Overview of Monero

  • Monero and other privacy-oriented currencies have concerned regulators targeting illicit activities and money laundering.[35] Exchanges in South Korea and Australia have delisted Monero and other privacy coins due to regulatory pressure.[36] In September 2020, the IRS Criminal Investigation (IRS-CI) division offered up to $625,000 to contractors who can trace transactions or provide statistical probabilities that connect transaction data to specific users in Monero or Bitcoin’s Lightning Network.[37][38] On 30 September, the IRS awarded one-year contracts to data analysis firms Integra FEC and Chainalysis.[39]
  • Monero is designed to be resistant to application-specific integrated circuit (ASIC) mining, which is commonly used to mine other cryptocurrencies such as Bitcoin.[25][26] It can be mined somewhat efficiently on consumer grade hardware such as x86, x86-64, ARM and GPUs, and as a result it is popular among malware-based miners.[27][28]
  • Monero’s use on darknet marketplaces – sites used for buying illicit goods from drugs to stolen credit cards – is on the rise, said Tom Robinson, chief data officer of Elliptic, a London-based firm that provides blockchain-tracking software to law enforcement agencies and private companies.
  • Monero is a digital currency that was launched in 2014 to fulfil only a single goal; become one of the world’s first cryptocurrency with an innovative approach to private exchanges, secure transactions and dependable fungibility that adheres to every protocol.
  • Monero is a private decentralized cryptocurrency that obfuscates the 3 parts of any transaction – the sender is obfuscated through ring signatures, the amount sent is obfuscated through RingCT and the receiver is obfuscated through stealth addresses.
  • Monero has drawn the attention and endorsement of another party at least tangentially tied to the WannaCry worm—the individual or group behind Shadowbrokers, the entity responsible for leaking the NSA exploit used by WannaCry’s author.
  • Monero uses the proof of work algorithm, which requires that miners compete against themselves in trying to resolve a mathematical difficulty by guessing the required solution needed for a new block to be broadcast on the ecosystem.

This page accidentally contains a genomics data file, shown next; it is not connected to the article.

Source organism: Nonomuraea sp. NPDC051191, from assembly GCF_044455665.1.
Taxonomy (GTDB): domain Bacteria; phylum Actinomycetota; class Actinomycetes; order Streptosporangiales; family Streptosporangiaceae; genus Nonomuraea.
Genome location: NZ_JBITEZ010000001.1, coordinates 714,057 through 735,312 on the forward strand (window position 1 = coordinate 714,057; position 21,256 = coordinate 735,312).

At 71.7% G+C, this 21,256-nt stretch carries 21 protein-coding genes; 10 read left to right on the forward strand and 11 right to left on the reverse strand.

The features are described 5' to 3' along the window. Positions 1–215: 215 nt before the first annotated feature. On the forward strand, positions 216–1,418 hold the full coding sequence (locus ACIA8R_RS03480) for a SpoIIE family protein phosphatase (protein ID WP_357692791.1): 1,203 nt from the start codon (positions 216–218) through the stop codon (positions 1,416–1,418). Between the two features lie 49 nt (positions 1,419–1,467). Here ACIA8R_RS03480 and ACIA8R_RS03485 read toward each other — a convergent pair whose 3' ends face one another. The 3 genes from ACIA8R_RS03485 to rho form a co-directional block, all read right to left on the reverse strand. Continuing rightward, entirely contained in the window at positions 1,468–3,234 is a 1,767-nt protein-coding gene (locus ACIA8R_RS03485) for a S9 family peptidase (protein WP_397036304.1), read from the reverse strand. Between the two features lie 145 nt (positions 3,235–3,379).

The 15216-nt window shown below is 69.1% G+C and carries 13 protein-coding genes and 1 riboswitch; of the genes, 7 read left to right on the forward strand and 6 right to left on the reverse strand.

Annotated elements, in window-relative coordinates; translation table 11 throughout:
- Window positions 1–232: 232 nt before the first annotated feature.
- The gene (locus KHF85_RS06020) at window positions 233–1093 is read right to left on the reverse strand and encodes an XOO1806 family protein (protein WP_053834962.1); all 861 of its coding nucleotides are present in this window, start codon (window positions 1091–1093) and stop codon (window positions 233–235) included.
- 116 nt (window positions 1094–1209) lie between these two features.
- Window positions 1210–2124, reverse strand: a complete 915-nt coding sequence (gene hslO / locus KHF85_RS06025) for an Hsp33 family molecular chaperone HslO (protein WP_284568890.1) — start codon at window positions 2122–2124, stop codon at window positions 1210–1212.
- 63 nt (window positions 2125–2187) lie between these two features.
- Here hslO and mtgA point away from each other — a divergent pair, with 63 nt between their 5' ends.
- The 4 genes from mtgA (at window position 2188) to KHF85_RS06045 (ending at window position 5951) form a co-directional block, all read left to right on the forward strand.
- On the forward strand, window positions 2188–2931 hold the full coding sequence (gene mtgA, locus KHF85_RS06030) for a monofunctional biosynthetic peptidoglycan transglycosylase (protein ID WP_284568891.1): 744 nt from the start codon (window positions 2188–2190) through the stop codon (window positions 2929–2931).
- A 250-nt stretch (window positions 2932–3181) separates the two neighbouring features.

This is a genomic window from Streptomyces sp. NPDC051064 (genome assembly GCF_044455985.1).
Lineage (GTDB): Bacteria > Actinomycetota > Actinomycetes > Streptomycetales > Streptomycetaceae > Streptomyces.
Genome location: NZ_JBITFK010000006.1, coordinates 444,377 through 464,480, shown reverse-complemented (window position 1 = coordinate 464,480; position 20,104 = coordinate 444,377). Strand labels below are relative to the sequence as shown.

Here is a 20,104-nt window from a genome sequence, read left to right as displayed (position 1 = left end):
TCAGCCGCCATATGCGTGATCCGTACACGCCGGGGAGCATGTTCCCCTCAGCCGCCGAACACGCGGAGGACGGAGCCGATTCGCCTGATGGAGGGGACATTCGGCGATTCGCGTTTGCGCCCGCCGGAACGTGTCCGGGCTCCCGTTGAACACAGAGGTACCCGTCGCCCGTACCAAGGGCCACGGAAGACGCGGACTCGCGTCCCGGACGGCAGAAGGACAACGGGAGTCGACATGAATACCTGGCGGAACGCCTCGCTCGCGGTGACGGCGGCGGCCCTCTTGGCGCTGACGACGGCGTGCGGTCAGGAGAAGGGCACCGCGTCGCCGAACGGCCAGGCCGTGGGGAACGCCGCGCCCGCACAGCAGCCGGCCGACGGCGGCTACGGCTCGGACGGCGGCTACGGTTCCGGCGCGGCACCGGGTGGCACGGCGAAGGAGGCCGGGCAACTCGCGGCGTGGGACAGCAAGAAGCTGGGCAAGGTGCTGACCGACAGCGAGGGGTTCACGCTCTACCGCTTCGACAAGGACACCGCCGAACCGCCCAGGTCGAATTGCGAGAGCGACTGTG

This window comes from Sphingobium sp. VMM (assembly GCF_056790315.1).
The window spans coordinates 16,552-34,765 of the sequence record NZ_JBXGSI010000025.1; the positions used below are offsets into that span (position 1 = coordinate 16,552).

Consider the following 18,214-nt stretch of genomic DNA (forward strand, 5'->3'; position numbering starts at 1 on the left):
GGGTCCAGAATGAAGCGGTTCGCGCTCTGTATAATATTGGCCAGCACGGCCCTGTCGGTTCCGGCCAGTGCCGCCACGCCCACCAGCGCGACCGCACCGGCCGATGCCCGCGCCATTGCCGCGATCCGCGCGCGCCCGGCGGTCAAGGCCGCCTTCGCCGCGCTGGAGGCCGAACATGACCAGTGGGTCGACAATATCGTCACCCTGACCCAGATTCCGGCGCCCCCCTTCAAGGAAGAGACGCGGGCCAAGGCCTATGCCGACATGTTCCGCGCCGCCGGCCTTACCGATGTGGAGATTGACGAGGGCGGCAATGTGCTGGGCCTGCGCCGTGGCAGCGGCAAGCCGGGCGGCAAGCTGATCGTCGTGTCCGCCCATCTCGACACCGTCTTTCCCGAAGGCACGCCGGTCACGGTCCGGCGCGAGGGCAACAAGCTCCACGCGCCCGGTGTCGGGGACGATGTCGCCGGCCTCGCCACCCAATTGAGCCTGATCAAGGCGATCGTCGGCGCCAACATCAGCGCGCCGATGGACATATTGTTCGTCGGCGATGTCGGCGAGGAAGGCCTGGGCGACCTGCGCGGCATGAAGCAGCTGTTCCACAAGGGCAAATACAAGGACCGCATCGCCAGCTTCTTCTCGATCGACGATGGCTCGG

• Monero’s vast community of skilled developers, with their strong focus on implementing privacy-based features through unique pieces of technological protocols, will continue to improve the privacy mechanisms that Monero provides.
  • Monero price today is $269.62 USD with a 24-hour trading volume of $2,850,255,756 USD. Monero is up 11.98% in the last 24 hours.
  • Monero has a non-traceable transaction history, which offers participants a much safer network where they don’t run the risk of having their held units be refused or blacklisted by others.


Due to its privacy features, Monero experienced rapid growth in market capitalization and transaction volume during 2016, much more than any other cryptocurrency that year. This growth was driven by its uptake in the darknet market, where people used it to buy stolen credit cards, guns, and drugs. Two major darknet markets were shut down in July 2017 by law enforcement. From the beginning, Monero has been used by people holding other cryptocurrencies like Bitcoin to break the link between transactions, with the other cryptocoins first converted to Monero, then after some delay converted back and sent to an address unrelated to those used before.